We believe that World Children’s Day, the day on which we celebrate the adoption of the Declaration and Convention on Children’s Rights by the UN General Assembly, is the perfect opportunity to emphasise the impact of climate change on children’s rights,
The climate crisis is also creating a child’s rights crisis. Children across the world have inherited a problem that is not of their making. On top of this, the COVID-19 pandemic has created even further challenges and impacts on children. It is creating a water crisis, a health crisis, an education crisis, a protection crisis and a participation crisis. It is threatening children’s very survival. In all these ways, it is infringing on children’s rights.
The unfairness of this entire problem is that children bear the greatest burden of impacts of climate change, but contribute least to the cause of the problem.
Exacerbating this is the fact that children do not experience the impacts of climate change and environmental degradation the same way as an adult. This is because they are more vulnerable to extreme weather, droughts and floods. They are more vulnerable to toxic environmental hazards and stresses. They are more susceptible to diseases that will proliferate with climate change such as malaria and dengue.
It is also clear that the failure to address climate change head-on will only exacerbate inequality. By 2050, the cumulative damage from climate change is expected to reach US$8 trillion, impoverishing the world as a whole by 3% of GDP – with inevitable and tragic effects on the future for the next generation.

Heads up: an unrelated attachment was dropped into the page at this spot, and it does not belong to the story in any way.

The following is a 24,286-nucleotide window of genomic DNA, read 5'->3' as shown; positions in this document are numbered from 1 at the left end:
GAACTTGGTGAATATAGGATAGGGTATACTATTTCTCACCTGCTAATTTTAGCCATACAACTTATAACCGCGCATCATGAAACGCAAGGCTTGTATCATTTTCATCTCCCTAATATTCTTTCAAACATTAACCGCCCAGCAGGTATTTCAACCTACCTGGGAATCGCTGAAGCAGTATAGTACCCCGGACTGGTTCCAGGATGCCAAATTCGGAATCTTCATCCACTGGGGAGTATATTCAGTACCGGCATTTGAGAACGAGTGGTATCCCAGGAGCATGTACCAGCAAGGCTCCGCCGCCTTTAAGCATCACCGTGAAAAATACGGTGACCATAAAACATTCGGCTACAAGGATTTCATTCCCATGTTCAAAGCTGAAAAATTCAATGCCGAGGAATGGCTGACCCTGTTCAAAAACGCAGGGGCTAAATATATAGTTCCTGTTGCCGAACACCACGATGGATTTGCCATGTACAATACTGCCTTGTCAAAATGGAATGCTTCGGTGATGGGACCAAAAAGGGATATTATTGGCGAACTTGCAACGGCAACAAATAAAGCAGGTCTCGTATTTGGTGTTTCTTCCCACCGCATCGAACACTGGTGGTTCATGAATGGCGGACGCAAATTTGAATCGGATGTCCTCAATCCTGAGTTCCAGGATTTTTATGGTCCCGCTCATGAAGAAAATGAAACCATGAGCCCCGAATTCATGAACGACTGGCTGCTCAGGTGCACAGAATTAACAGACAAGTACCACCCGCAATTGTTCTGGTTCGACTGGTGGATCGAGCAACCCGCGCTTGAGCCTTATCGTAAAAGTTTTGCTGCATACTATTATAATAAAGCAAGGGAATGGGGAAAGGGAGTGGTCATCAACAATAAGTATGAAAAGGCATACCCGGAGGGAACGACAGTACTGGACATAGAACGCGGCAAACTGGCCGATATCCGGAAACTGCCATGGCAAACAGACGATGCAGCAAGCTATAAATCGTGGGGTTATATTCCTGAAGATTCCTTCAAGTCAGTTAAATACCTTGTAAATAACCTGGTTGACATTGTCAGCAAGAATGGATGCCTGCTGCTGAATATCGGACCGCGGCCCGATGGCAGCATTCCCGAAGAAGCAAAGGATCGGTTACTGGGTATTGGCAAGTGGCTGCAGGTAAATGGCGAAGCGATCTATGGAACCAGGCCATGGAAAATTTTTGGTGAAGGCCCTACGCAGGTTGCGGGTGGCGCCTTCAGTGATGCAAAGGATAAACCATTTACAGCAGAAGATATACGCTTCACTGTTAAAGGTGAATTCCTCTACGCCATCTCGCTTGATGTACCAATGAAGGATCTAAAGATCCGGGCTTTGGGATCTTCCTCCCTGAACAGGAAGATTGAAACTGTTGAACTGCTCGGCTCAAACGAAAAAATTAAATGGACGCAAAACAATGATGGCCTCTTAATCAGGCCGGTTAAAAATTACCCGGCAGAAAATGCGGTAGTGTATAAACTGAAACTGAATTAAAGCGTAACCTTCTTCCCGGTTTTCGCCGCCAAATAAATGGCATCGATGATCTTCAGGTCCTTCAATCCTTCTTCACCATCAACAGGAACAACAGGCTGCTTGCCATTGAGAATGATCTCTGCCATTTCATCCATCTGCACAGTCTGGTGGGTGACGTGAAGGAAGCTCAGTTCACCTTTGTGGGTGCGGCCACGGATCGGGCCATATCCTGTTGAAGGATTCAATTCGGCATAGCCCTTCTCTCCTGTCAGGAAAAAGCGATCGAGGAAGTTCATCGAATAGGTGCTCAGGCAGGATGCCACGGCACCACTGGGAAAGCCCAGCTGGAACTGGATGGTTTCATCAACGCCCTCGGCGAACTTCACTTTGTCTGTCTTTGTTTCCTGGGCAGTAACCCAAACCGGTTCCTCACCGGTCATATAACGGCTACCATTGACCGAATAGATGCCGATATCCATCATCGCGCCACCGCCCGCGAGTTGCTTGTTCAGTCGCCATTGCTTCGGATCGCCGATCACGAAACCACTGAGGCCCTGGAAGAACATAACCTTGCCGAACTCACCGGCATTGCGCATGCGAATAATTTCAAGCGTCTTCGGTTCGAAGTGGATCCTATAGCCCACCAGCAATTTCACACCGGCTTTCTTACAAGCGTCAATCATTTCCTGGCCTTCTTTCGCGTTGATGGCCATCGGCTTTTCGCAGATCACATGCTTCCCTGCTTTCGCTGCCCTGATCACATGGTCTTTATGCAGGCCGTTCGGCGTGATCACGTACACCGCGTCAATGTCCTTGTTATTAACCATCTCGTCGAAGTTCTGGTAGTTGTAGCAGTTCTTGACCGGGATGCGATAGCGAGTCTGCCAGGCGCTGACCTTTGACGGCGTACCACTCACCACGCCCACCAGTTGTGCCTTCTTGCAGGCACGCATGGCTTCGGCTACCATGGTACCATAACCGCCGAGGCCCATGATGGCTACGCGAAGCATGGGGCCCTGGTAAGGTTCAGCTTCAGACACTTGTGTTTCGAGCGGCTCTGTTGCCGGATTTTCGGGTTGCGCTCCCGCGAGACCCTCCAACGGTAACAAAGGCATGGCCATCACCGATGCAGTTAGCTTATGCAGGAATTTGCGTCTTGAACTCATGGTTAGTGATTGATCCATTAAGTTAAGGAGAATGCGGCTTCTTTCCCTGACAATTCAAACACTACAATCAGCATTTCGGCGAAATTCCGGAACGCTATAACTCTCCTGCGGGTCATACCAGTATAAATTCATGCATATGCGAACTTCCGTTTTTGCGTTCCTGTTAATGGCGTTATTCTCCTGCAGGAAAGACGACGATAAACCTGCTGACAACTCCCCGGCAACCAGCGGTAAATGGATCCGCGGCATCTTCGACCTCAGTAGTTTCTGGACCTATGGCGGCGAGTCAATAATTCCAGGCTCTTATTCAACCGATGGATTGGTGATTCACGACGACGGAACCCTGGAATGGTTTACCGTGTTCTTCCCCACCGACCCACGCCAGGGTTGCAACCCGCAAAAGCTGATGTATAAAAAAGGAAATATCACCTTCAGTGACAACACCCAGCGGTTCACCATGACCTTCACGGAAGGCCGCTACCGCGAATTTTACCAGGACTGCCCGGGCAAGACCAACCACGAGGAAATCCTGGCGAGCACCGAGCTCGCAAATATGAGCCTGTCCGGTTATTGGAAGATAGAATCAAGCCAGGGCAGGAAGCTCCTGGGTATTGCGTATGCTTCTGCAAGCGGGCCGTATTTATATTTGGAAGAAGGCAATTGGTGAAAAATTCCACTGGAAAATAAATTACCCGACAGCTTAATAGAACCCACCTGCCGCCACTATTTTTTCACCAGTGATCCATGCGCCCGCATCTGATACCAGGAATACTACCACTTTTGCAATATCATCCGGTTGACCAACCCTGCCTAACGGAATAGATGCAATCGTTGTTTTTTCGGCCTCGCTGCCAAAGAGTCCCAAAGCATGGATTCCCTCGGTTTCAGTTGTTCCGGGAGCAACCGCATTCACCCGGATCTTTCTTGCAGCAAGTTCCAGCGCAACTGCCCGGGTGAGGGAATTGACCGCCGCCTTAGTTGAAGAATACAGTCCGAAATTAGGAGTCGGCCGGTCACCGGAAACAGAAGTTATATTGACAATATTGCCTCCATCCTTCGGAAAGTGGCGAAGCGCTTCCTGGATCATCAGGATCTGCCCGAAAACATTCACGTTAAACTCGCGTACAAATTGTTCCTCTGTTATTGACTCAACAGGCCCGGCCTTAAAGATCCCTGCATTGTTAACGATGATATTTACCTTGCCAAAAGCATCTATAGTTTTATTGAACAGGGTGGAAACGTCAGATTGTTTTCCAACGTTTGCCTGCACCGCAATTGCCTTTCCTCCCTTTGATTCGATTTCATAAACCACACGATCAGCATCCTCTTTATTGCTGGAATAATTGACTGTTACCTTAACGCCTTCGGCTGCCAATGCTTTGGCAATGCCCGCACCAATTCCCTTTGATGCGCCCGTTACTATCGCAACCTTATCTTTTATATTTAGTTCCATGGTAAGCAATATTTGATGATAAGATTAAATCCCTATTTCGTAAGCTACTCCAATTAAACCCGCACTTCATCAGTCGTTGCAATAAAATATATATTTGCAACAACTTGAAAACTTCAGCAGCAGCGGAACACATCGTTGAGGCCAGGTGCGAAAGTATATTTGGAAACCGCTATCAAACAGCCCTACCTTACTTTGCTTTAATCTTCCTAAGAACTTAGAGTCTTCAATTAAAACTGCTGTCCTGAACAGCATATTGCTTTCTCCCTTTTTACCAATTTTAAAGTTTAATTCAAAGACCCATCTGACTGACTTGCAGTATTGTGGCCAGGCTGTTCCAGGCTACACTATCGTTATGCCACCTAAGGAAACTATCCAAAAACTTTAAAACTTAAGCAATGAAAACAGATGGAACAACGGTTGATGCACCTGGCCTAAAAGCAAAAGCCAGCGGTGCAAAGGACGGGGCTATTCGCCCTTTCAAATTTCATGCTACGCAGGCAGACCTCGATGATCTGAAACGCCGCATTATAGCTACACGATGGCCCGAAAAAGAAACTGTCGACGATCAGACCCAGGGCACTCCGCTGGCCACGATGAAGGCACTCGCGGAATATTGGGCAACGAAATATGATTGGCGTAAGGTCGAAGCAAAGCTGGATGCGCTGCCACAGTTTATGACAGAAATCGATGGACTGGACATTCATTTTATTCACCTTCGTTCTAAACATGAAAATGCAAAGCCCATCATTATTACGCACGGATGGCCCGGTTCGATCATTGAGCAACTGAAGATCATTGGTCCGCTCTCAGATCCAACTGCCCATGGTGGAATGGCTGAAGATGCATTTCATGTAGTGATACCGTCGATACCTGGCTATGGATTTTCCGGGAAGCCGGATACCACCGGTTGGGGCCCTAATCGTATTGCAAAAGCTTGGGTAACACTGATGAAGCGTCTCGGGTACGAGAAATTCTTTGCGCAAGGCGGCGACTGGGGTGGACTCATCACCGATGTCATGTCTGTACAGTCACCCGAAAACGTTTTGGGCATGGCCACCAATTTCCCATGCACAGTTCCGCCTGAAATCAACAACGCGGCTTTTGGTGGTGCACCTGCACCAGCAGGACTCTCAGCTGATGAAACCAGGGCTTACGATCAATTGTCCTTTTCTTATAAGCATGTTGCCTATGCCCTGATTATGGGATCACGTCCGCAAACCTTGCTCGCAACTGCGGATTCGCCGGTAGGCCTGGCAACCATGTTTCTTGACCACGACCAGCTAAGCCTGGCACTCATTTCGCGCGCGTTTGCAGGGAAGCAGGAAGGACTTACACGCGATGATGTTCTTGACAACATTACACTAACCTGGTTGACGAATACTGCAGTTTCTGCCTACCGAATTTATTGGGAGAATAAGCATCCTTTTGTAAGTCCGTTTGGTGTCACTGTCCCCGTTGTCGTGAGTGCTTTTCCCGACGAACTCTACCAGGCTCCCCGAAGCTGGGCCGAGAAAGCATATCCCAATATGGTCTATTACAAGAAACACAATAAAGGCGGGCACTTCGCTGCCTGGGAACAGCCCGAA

Conversely, lowering the risk of exposure to extreme weather events will have a critical impact on children’s access to basic services. More children will be able to remain in school, increases in malnutrition rates will be avoided, and ultimately, the lives and futures of many of the world’s most vulnerable children will be saved. Investments that improve access to safe water, sanitation and hygiene services, improve educational outcomes, improve access to health services and improve access to social protection for children can considerably reduce overall climate risk for hundreds of millions of children.
Additionally, as investors, we recognise that children are key stakeholders for business, as they represent the future workforce, consumers and community members. As such, we firmly believe that businesses cannot be sustainable if they do not address their impact on children.
This emerging crisis for children has been clearly shown in two recent and important reports – Save the Children’s ‘Born into the Climate Crisis’ and UNICEF’s ‘The climate crisis is a child rights crisis’. Both UNICEF and Save the Children call on recognising children as equal stakeholders and key agents of change in addressing this crisis.
Download our full article including interesting Figures and Charts below.
During October 2021 the Fund returned 1.09% versus the S&P/ASX 300 Accumulation Index of 0.10%, outperforming the market by 0.99%. An overweight position in Materials added to relative performance while and overweight position in Financials detracted from relative performance.
During September 2021 the Fund returned -1.19% (after fees) versus the S&P/ASX 300 Accumulation Index of -1.89%, outperforming the market by 0.70%. An underweight position in Healthcare and an overweight position in Transport added to relative performance. Over the last 12 months the Fund has returned 36.03%, outperforming the ASX300 Accum Index by 5.17%.
We are committed to addressing the world’s twin crisis of food security and climate change and the intersection of both of these challenges through our EPORA investment process, our portfolio investment focus on sustainable agriculture and through our engagement and advocacy.